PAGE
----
Although the potential for more hydropower is somewhat limited in many countries, is it not the real rival for wind and solar, rather than nuclear? Or is hydro the main rival for nuclear rather than wind and solar? It would be nice to know more, or at least to see a few mentions. One issue is that hydro power is seen as a very bad thing by most wind and solar power advocates. It is still regarded as environmentally unfriendly (and in common with nuclear, probably irrelevant and unnecessary for the future).
To end on a couple of further positive comments on WNISR, the continued lack of Japanese reactor restarts adds power to their complaint that the statistics compiled by both WNA and the International Atomic Energy Agency (IAEA) on the nuclear industry status are misleading. Including reactors as “operable” along with those definitely in service, when they have not generated power for many years (and don’t even have a licence to do so) is clearly ridiculous. And their complaint that the nuclear sector is far too optimistic on the possibility of reactors getting established in new nuclear countries (as represented by the WNA’s website paper on “Emerging Nuclear Countries”) is entirely valid. The fact that only Belarus and the UAE seem set to reach there in the next five to ten years makes the point perfectly.
Turning to the WNA’s WNPR, one is immediately struck by how thin it is by comparison with WNISR. Brevity is maybe not a bad thing, however, and if one can make one’s case without WNISR’s 1000 references, all to the good. The report, unlike WNISR, is also commendably honest about the status of the industry it is trying to promote. Statements such as “the situation facing the nuclear industry globally is challenging” and “the recent history of the global nuclear industry has been mixed” are understatements, but welcome all the same. Nevertheless, as with WNISR, one has to read the report with the expectation that the best gloss will be put on facts and figures to suit the authors’ case. In particular, the few crumbs of comfort (such as any positive mention of nuclear in a prominent international report) are highlighted and accorded more significance than they deserve.
To start with the positives, the chapter on recent industry highlights provides a good and succinct summary of what has recently been happening. But the statement that industry prospects seem brighter than they have been for a while is not supported by the facts and figures in the chapter on nuclear industry performance. In terms of power output, the world nuclear sector is still stuck where it has been for the last 20 years. Although the near future should at least see more reactors starting up than shutting down, the revival rests on shaky foundations.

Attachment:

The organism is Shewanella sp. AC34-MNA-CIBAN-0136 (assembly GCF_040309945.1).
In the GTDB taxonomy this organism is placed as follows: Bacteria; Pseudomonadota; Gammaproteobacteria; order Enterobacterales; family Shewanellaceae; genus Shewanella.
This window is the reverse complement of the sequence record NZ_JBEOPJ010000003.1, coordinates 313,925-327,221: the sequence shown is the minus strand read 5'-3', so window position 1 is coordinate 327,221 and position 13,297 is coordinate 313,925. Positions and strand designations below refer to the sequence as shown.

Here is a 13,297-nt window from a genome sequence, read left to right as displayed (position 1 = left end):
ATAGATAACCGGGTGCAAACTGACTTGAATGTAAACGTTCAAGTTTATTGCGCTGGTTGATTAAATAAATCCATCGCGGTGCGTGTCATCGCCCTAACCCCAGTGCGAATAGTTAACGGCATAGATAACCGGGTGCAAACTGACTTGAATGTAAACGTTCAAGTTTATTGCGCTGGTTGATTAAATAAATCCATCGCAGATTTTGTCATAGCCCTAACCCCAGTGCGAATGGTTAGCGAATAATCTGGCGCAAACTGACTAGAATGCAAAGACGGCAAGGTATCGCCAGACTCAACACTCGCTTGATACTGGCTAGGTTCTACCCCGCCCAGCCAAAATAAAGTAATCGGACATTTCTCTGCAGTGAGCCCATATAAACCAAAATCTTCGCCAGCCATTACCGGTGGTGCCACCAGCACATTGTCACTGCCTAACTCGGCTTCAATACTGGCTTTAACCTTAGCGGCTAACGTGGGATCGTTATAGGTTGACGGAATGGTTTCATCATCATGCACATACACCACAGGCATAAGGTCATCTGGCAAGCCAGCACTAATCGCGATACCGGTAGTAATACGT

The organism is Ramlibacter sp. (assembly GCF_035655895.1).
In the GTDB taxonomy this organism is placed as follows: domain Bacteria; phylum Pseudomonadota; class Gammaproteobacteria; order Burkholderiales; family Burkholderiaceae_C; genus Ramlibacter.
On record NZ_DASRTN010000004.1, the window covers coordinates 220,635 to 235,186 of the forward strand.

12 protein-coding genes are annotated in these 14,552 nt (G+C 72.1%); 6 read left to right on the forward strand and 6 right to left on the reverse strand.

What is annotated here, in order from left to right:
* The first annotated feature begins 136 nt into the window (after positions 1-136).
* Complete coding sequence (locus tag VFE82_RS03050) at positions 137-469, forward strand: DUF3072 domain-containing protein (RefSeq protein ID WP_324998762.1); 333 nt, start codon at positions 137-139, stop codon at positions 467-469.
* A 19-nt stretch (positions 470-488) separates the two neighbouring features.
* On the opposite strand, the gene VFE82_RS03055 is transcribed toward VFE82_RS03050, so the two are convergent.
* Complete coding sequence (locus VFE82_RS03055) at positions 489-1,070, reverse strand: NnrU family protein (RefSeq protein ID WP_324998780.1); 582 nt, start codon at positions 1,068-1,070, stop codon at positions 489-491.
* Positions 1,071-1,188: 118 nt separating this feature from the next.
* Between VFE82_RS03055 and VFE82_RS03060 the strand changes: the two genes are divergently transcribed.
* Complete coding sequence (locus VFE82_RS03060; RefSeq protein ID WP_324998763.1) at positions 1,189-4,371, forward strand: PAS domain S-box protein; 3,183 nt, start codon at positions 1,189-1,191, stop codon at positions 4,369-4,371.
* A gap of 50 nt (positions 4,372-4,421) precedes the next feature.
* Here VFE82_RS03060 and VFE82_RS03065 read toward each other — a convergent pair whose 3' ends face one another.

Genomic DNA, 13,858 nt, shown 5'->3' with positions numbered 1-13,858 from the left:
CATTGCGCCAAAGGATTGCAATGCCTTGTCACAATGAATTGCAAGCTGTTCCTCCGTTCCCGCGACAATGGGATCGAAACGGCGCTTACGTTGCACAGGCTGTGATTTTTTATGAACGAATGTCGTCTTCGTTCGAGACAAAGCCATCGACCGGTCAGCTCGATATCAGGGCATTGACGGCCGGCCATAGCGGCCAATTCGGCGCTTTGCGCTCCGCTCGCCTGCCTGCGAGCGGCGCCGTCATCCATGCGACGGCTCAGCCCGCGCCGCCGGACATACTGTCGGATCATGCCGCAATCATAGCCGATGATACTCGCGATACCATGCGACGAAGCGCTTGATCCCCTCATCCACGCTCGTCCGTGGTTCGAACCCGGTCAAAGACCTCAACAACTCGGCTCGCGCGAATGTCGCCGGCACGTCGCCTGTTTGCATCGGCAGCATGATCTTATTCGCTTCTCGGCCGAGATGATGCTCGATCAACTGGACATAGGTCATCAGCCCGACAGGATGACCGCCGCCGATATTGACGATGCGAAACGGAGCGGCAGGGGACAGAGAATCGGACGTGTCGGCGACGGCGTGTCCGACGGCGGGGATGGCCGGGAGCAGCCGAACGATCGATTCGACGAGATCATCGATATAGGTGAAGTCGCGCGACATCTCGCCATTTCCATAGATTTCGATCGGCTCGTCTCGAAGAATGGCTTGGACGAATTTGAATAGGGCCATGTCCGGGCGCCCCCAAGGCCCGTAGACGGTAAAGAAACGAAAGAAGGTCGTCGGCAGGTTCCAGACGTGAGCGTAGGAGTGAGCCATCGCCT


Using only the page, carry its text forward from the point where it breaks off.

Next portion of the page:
These include the Japanese restarts, where there remains huge uncertainties, a range of new technologies such as small modular reactors, advances in development (still many years away), several major nuclear build programmes about to get under way (where and when?), and a positive shift in public support for nuclear energy in many Western countries (where?).
The nuclear industry performance chapter, divided into five sections covering important areas such as power uprates and the extent of new build, also provides a good summary and covers a lot of ground aided by some good new graphics. The important point that once nuclear stations come into operation, they provide large quantities of reliable power relatively cheaply is well made and the fact that the age of reactors is not necessarily a crucial issue is highlighted. The section on decommissioning is particularly welcome, as this will become an increasingly important part of the industry in the future, and one where costs may fall as experience builds up.
The risk is that, as time goes on, the decommissioning section of WNPR will get progressively longer and the sections on uprates and new build rather shorter, exactly the scenario WNISR predicts. What is surprising is how weak WNPR is at trying to persuade the reader that this will not happen. The general tone is very defensive and inspires little confidence in the future of the industry. This can be seen in the preface and the chapter on nuclear energy for sustainable development. There is a huge mismatch between the targets of WNA’s “harmony” programme and where the industry is today. In reality, “harmony” is no different to WNA’s “nuclear century outlook” of a decade ago. It has lots of new nuclear stations required to reach environmental salvation. Is it a scenario, a vision, an aspiration, a target or merely a fantasy?
There is a vacant space for nuclear in the world’s energy picture of 2050. Arguably the most important reason is nothing to do with the environment but something that WNPR does touch on, namely the increased trend towards urbanisation everywhere. The world will need huge quantities of reliable power in a limited number of locations, something that nuclear is well placed to deliver. Yet in the five years since the Fukushima accident, WNA and the industry have failed to create a new paradigm for the industry that will allow it to return to the reactor construction rates that are now necessary. The paradigm of fear which has bedevilled the industry since the 1950s is still with us.
Rather than gently seeking harmony with technologies that threaten to destroy nuclear, the industry must stop waiting for external factors to change in its favour. Baseload will mean rooftop solar panels and lots of wind turbines, unless the nuclear industry adopts a more aggressive stance and starts pointing out the pitfalls of a renewables- heavy power grid – or the risks from having no power grid at all and fully distributed generation.
*Steve Kidd is an independent nuclear consultant and economist with East Cliff Consulting. The first half of his career was spent as an industrial economist within British industry, followed by nearly 18 years in senior positions at the World Nuclear Association and its predecessor organisation, the Uranium Institute.